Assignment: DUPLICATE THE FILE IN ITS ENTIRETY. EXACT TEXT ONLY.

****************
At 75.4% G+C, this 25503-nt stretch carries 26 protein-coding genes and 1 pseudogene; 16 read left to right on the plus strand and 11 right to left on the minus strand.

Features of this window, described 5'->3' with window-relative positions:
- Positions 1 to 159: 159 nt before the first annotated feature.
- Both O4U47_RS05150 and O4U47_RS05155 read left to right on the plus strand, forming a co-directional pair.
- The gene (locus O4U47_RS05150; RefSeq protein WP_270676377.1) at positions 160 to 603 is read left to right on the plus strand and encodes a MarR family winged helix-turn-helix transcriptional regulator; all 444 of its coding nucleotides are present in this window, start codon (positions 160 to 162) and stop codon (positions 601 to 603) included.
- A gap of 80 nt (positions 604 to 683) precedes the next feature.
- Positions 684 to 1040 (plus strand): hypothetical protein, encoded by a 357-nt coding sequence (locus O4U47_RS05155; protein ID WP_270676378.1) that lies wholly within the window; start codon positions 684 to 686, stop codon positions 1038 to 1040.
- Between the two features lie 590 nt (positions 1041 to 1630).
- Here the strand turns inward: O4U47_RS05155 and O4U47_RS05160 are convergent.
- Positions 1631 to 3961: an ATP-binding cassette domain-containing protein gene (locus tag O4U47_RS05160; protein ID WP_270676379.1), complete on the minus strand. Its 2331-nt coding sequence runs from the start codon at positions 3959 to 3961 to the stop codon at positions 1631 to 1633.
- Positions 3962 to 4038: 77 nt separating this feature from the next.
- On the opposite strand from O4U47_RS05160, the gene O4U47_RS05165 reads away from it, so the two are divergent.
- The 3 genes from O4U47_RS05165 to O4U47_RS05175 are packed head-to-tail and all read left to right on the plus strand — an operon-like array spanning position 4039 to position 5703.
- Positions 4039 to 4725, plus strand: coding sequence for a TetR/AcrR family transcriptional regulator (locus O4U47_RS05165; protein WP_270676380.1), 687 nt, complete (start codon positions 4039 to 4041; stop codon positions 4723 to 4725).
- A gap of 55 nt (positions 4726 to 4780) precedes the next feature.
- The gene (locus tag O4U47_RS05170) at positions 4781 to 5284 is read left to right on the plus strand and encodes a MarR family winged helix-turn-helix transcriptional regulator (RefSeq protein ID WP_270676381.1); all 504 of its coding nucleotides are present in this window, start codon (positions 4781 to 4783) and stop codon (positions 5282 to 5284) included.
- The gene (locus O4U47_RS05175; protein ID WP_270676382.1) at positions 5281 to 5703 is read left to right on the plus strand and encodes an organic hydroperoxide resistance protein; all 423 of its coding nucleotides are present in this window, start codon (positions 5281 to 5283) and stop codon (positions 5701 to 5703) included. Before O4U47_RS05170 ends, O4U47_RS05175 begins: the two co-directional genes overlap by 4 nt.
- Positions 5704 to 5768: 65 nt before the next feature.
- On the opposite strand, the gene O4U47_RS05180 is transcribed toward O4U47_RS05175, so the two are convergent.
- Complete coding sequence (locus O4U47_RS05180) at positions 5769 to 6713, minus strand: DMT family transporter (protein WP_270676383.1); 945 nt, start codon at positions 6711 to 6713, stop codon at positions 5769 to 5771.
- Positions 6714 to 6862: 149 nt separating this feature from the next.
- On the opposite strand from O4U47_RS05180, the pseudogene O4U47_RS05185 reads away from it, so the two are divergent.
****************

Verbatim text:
At 75.4% G+C, this 25503-nt stretch carries 26 protein-coding genes and 1 pseudogene; 16 read left to right on the plus strand and 11 right to left on the minus strand.

Features of this window, described 5'->3' with window-relative positions:
- Positions 1 to 159: 159 nt before the first annotated feature.
- Both O4U47_RS05150 and O4U47_RS05155 read left to right on the plus strand, forming a co-directional pair.
- The gene (locus O4U47_RS05150; RefSeq protein WP_270676377.1) at positions 160 to 603 is read left to right on the plus strand and encodes a MarR family winged helix-turn-helix transcriptional regulator; all 444 of its coding nucleotides are present in this window, start codon (positions 160 to 162) and stop codon (positions 601 to 603) included.
- A gap of 80 nt (positions 604 to 683) precedes the next feature.
- Positions 684 to 1040 (plus strand): hypothetical protein, encoded by a 357-nt coding sequence (locus O4U47_RS05155; protein ID WP_270676378.1) that lies wholly within the window; start codon positions 684 to 686, stop codon positions 1038 to 1040.
- Between the two features lie 590 nt (positions 1041 to 1630).
- Here the strand turns inward: O4U47_RS05155 and O4U47_RS05160 are convergent.
- Positions 1631 to 3961: an ATP-binding cassette domain-containing protein gene (locus tag O4U47_RS05160; protein ID WP_270676379.1), complete on the minus strand. Its 2331-nt coding sequence runs from the start codon at positions 3959 to 3961 to the stop codon at positions 1631 to 1633.
- Positions 3962 to 4038: 77 nt separating this feature from the next.
- On the opposite strand from O4U47_RS05160, the gene O4U47_RS05165 reads away from it, so the two are divergent.
- The 3 genes from O4U47_RS05165 to O4U47_RS05175 are packed head-to-tail and all read left to right on the plus strand — an operon-like array spanning position 4039 to position 5703.
- Positions 4039 to 4725, plus strand: coding sequence for a TetR/AcrR family transcriptional regulator (locus O4U47_RS05165; protein WP_270676380.1), 687 nt, complete (start codon positions 4039 to 4041; stop codon positions 4723 to 4725).
- A gap of 55 nt (positions 4726 to 4780) precedes the next feature.
- The gene (locus tag O4U47_RS05170) at positions 4781 to 5284 is read left to right on the plus strand and encodes a MarR family winged helix-turn-helix transcriptional regulator (RefSeq protein ID WP_270676381.1); all 504 of its coding nucleotides are present in this window, start codon (positions 4781 to 4783) and stop codon (positions 5282 to 5284) included.
- The gene (locus O4U47_RS05175; protein ID WP_270676382.1) at positions 5281 to 5703 is read left to right on the plus strand and encodes an organic hydroperoxide resistance protein; all 423 of its coding nucleotides are present in this window, start codon (positions 5281 to 5283) and stop codon (positions 5701 to 5703) included. Before O4U47_RS05170 ends, O4U47_RS05175 begins: the two co-directional genes overlap by 4 nt.
- Positions 5704 to 5768: 65 nt before the next feature.
- On the opposite strand, the gene O4U47_RS05180 is transcribed toward O4U47_RS05175, so the two are convergent.
- Complete coding sequence (locus O4U47_RS05180) at positions 5769 to 6713, minus strand: DMT family transporter (protein WP_270676383.1); 945 nt, start codon at positions 6711 to 6713, stop codon at positions 5769 to 5771.
- Positions 6714 to 6862: 149 nt separating this feature from the next.
- On the opposite strand from O4U47_RS05180, the pseudogene O4U47_RS05185 reads away from it, so the two are divergent.